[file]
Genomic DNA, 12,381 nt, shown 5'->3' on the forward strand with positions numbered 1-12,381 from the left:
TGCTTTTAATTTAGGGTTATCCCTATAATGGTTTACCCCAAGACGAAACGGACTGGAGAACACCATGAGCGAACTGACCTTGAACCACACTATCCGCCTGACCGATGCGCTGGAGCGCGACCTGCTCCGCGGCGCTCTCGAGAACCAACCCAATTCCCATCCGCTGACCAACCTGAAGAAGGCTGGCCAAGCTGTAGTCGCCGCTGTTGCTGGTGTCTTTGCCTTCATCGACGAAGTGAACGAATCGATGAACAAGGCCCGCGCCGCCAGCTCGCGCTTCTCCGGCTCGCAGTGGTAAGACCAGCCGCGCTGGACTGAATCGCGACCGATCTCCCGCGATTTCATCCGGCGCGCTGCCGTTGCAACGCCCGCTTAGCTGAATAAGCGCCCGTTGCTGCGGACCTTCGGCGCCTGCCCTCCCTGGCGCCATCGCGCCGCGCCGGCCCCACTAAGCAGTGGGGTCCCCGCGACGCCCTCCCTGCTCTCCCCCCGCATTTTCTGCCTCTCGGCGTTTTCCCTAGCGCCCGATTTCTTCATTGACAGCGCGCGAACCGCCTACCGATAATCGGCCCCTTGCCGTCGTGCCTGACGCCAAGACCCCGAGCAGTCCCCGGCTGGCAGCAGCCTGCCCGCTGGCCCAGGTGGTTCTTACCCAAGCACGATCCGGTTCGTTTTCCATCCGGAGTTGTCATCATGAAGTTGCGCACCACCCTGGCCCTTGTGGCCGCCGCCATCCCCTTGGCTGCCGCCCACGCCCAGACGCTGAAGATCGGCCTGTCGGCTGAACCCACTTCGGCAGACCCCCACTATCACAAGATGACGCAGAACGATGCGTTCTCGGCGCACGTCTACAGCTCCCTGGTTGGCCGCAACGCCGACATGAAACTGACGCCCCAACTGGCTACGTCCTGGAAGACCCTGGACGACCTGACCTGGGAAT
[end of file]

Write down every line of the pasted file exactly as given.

Genomic DNA, 12,381 nt, shown 5'->3' on the forward strand with positions numbered 1-12,381 from the left:
TGCTTTTAATTTAGGGTTATCCCTATAATGGTTTACCCCAAGACGAAACGGACTGGAGAACACCATGAGCGAACTGACCTTGAACCACACTATCCGCCTGACCGATGCGCTGGAGCGCGACCTGCTCCGCGGCGCTCTCGAGAACCAACCCAATTCCCATCCGCTGACCAACCTGAAGAAGGCTGGCCAAGCTGTAGTCGCCGCTGTTGCTGGTGTCTTTGCCTTCATCGACGAAGTGAACGAATCGATGAACAAGGCCCGCGCCGCCAGCTCGCGCTTCTCCGGCTCGCAGTGGTAAGACCAGCCGCGCTGGACTGAATCGCGACCGATCTCCCGCGATTTCATCCGGCGCGCTGCCGTTGCAACGCCCGCTTAGCTGAATAAGCGCCCGTTGCTGCGGACCTTCGGCGCCTGCCCTCCCTGGCGCCATCGCGCCGCGCCGGCCCCACTAAGCAGTGGGGTCCCCGCGACGCCCTCCCTGCTCTCCCCCCGCATTTTCTGCCTCTCGGCGTTTTCCCTAGCGCCCGATTTCTTCATTGACAGCGCGCGAACCGCCTACCGATAATCGGCCCCTTGCCGTCGTGCCTGACGCCAAGACCCCGAGCAGTCCCCGGCTGGCAGCAGCCTGCCCGCTGGCCCAGGTGGTTCTTACCCAAGCACGATCCGGTTCGTTTTCCATCCGGAGTTGTCATCATGAAGTTGCGCACCACCCTGGCCCTTGTGGCCGCCGCCATCCCCTTGGCTGCCGCCCACGCCCAGACGCTGAAGATCGGCCTGTCGGCTGAACCCACTTCGGCAGACCCCCACTATCACAAGATGACGCAGAACGATGCGTTCTCGGCGCACGTCTACAGCTCCCTGGTTGGCCGCAACGCCGACATGAAACTGACGCCCCAACTGGCTACGTCCTGGAAGACCCTGGACGACCTGACCTGGGAAT